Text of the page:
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QuaRTz: An Open-Domain Dataset of Qualitative Relationship Questions
Oyvind Tafjord | Matt Gardner | Kevin Lin | Peter Clark
Proceedings of the 2019 Conference on Empirical Methods in Natural Language Processing and the 9th International Joint Conference on Natural Language Processing (EMNLP-IJCNLP)

We introduce the first open-domain dataset, called QuaRTz, for reasoning about textual qualitative relationships. QuaRTz contains general qualitative statements, e.g., “A sunscreen with a higher SPF protects the skin longer.”, twinned with 3864 crowdsourced situated questions, e.g., “Billy is wearing sunscreen with a lower SPF than Lucy. Who will be best protected from the sun?”, plus annotations of the properties being compared. Unlike previous datasets, the general knowledge is textual and not tied to a fixed set of relationships, and tests a system’s ability to comprehend and apply textual qualitative knowledge in a novel setting. We find state-of-the-art results are substantially (20%) below human performance, presenting an open challenge to the NLP community.

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Reasoning Over Paragraph Effects in Situations
Kevin Lin | Oyvind Tafjord | Peter Clark | Matt Gardner
Proceedings of the 2nd Workshop on Machine Reading for Question Answering

A key component of successfully reading a passage of text is the ability to apply knowledge gained from the passage to a new situation. In order to facilitate progress on this kind of reading, we present ROPES, a challenging benchmark for reading comprehension targeting Reasoning Over Paragraph Effects in Situations. We target expository language describing causes and effects (e.g., “animal pollinators increase efficiency of fertilization in flowers”), as they have clear implications for new situations. A system is presented a background passage containing at least one of these relations, a novel situation that uses this background, and questions that require reasoning about effects of the relationships in the background passage in the context of the situation. We collect background passages from science textbooks and Wikipedia that contain such phenomena, and ask crowd workers to author situations, questions, and answers, resulting in a 14,322 question dataset. We analyze the challenges of this task and evaluate the performance of state-of-the-art reading comprehension models. The best model performs only slightly better than randomly guessing an answer of the correct type, at 61.6% F1, well below the human performance of 89.0%.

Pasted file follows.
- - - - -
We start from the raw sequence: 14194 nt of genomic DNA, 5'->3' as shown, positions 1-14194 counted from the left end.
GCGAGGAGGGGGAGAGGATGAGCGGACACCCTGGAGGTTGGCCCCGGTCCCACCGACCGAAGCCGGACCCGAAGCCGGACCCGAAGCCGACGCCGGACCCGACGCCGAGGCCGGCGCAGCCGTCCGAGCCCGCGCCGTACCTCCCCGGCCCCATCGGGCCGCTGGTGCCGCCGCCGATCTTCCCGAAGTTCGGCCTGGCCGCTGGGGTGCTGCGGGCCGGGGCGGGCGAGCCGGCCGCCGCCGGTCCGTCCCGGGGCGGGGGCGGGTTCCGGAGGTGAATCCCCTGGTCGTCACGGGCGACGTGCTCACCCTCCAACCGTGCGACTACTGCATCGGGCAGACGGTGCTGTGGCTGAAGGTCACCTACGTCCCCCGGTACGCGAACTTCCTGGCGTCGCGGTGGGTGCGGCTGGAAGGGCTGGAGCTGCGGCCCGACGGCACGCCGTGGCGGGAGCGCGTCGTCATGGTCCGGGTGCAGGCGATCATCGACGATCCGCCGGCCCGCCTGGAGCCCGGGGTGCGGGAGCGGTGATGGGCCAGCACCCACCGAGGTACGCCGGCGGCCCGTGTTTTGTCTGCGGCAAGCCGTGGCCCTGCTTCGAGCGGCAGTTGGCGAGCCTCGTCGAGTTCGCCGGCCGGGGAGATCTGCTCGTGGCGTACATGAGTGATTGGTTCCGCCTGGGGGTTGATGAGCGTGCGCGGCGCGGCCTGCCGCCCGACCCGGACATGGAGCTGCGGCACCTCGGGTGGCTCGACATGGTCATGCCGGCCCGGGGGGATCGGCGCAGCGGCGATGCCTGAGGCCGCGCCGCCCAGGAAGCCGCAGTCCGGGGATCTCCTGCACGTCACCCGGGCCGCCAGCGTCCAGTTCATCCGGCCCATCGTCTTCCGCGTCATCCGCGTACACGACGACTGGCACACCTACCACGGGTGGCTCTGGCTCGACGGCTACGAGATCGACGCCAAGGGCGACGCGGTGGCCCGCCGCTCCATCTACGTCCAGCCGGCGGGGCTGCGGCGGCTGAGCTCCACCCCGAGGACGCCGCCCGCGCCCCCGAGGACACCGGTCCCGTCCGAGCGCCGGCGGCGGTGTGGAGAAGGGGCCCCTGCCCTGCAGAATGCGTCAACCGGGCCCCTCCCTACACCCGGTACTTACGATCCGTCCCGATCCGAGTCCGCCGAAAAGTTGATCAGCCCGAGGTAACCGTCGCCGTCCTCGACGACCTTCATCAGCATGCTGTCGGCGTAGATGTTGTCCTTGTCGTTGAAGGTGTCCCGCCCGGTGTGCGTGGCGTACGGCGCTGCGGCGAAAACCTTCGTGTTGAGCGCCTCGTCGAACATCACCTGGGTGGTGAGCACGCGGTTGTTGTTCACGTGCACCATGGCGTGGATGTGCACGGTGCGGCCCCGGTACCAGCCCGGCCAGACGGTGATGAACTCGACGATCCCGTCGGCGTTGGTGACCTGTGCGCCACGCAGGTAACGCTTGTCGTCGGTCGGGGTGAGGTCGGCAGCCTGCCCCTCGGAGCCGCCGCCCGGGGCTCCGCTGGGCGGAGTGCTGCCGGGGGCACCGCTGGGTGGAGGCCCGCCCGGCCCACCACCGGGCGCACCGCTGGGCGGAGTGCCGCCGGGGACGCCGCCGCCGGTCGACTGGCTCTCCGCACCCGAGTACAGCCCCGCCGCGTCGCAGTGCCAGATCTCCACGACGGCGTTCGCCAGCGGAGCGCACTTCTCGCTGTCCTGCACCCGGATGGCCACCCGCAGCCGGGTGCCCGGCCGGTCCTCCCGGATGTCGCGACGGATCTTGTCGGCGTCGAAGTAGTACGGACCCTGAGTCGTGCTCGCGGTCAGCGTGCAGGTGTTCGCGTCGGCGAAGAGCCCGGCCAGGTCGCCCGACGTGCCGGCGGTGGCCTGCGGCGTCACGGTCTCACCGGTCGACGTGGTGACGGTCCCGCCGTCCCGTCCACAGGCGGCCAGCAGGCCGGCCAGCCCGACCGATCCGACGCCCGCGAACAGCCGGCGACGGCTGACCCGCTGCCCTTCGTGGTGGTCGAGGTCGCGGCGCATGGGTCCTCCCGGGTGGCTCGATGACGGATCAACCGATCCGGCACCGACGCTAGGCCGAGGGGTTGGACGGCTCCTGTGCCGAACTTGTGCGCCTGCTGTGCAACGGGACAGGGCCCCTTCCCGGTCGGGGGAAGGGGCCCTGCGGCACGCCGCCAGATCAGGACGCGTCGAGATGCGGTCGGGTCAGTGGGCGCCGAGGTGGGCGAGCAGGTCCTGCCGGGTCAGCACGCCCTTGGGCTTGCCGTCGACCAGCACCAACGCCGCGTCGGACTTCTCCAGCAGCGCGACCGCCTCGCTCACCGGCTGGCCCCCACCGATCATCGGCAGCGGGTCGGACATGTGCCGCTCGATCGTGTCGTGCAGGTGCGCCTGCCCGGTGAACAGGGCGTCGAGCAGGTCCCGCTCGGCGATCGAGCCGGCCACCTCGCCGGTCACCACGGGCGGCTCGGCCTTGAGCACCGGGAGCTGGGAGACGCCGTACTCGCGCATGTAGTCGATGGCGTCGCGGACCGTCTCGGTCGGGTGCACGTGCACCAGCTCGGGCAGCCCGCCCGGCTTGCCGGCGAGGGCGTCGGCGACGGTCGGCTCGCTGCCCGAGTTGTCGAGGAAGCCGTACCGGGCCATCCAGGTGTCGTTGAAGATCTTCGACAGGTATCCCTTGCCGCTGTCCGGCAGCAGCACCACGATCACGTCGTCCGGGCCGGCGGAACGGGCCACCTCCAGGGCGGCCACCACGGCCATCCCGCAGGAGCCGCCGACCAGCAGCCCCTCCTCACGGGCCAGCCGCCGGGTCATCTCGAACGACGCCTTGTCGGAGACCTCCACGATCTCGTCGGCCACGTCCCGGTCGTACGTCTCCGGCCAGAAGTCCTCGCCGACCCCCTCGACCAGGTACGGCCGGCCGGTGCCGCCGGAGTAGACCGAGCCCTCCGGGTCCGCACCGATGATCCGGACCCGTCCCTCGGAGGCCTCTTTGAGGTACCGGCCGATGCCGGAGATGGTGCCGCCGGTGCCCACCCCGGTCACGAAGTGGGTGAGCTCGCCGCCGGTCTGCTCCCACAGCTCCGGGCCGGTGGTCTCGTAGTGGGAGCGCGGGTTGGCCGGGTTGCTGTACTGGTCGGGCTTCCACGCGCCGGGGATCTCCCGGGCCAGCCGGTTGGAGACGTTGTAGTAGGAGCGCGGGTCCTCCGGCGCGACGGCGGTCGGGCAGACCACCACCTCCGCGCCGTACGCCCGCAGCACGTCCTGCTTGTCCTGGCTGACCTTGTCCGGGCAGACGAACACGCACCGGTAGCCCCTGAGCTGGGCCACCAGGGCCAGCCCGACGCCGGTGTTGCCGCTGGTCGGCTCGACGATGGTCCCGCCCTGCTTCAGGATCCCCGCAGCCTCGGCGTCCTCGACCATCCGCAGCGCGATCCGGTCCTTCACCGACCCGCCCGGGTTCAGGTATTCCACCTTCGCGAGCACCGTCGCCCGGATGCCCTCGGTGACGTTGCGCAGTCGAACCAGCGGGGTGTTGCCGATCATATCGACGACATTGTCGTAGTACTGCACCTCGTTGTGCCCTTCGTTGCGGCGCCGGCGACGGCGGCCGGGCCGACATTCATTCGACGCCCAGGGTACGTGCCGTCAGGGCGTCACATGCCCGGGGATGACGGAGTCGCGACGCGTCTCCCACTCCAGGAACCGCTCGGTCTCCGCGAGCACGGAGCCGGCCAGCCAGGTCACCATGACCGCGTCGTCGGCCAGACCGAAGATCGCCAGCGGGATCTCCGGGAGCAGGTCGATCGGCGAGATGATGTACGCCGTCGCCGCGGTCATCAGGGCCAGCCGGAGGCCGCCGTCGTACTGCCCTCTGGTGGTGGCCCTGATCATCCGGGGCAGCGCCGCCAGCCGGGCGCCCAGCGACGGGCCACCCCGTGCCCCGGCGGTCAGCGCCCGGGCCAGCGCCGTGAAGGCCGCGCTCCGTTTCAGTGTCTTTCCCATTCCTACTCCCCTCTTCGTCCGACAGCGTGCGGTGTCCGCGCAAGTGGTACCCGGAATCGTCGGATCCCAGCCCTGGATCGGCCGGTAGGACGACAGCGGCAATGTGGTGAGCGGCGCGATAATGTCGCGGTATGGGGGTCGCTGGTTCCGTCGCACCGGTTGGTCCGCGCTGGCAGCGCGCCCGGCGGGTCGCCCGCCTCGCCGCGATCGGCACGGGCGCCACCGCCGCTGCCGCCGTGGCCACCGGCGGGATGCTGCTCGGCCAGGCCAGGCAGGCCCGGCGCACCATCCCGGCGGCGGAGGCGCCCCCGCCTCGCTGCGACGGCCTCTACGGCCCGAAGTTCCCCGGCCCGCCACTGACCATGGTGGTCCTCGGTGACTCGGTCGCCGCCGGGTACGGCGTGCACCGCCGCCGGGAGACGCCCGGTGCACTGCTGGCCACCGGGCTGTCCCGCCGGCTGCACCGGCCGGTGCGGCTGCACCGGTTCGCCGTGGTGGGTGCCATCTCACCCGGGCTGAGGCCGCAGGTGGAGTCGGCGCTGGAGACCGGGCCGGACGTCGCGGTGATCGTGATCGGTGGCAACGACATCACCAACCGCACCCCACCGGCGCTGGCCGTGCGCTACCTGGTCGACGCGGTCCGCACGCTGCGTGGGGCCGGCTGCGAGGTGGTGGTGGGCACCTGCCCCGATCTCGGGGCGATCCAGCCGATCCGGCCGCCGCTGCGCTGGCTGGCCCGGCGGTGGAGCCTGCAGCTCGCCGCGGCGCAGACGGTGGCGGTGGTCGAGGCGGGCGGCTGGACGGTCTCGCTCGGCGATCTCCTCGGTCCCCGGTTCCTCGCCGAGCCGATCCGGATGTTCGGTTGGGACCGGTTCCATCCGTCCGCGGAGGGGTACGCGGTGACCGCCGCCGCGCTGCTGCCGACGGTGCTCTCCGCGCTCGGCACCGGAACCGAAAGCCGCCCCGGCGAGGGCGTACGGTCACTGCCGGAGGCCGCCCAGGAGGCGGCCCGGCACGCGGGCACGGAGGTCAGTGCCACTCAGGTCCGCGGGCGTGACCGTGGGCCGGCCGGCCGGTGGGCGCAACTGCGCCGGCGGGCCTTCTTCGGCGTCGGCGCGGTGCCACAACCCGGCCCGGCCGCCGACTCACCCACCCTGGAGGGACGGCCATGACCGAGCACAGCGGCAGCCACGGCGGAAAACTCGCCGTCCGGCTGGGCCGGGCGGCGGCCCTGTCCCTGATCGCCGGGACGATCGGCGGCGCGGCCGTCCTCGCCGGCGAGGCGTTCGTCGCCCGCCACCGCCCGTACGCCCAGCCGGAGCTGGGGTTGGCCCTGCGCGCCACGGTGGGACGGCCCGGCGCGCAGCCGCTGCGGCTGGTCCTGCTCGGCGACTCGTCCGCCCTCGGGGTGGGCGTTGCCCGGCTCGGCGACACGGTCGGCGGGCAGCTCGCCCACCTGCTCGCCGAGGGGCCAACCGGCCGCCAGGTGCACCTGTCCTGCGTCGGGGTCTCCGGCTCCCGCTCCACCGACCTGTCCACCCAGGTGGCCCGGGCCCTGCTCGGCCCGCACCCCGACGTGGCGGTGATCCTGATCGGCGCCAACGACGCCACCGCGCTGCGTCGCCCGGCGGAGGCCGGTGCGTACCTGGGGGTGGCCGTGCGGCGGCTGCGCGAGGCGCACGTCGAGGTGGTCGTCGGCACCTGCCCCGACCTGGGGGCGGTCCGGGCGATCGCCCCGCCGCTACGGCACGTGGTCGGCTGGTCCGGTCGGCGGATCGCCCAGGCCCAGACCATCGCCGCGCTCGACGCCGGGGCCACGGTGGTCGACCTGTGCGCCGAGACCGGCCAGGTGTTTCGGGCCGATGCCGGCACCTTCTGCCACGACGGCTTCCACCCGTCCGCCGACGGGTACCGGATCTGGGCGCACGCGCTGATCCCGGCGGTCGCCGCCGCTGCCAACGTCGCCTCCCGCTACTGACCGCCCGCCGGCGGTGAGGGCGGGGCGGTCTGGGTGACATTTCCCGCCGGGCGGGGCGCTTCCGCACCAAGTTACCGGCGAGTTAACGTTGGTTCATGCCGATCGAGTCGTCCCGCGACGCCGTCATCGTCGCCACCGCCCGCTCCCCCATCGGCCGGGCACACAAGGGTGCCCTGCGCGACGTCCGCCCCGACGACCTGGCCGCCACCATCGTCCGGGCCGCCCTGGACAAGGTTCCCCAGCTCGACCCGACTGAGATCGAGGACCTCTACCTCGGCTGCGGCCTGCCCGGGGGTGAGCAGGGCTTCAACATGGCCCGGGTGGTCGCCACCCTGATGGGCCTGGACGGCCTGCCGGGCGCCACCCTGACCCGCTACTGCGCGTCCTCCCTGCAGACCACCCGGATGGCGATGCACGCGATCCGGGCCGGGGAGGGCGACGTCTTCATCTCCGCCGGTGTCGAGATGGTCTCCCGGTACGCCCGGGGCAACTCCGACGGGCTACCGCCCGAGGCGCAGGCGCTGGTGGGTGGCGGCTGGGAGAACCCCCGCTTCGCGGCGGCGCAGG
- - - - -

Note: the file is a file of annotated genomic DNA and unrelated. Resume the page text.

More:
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AllenNLP: A Deep Semantic Natural Language Processing Platform
Matt Gardner | Joel Grus | Mark Neumann | Oyvind Tafjord | Pradeep Dasigi | Nelson F. Liu | Matthew Peters | Michael Schmitz | Luke Zettlemoyer
Proceedings of Workshop for NLP Open Source Software (NLP-OSS)

Modern natural language processing (NLP) research requires writing code. Ideally this code would provide a precise definition of the approach, easy repeatability of results, and a basis for extending the research. However, many research codebases bury high-level parameters under implementation details, are challenging to run and debug, and are difficult enough to extend that they are more likely to be rewritten. This paper describes AllenNLP, a library for applying deep learning methods to NLP research that addresses these issues with easy-to-use command-line tools, declarative configuration-driven experiments, and modular NLP abstractions. AllenNLP has already increased the rate of research experimentation and the sharing of NLP components at the Allen Institute for Artificial Intelligence, and we are working to have the same impact across the field.


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Semantic Parsing to Probabilistic Programs for Situated Question Answering
Jayant Krishnamurthy | Oyvind Tafjord | Aniruddha Kembhavi
Proceedings of the 2016 Conference on Empirical Methods in Natural Language Processing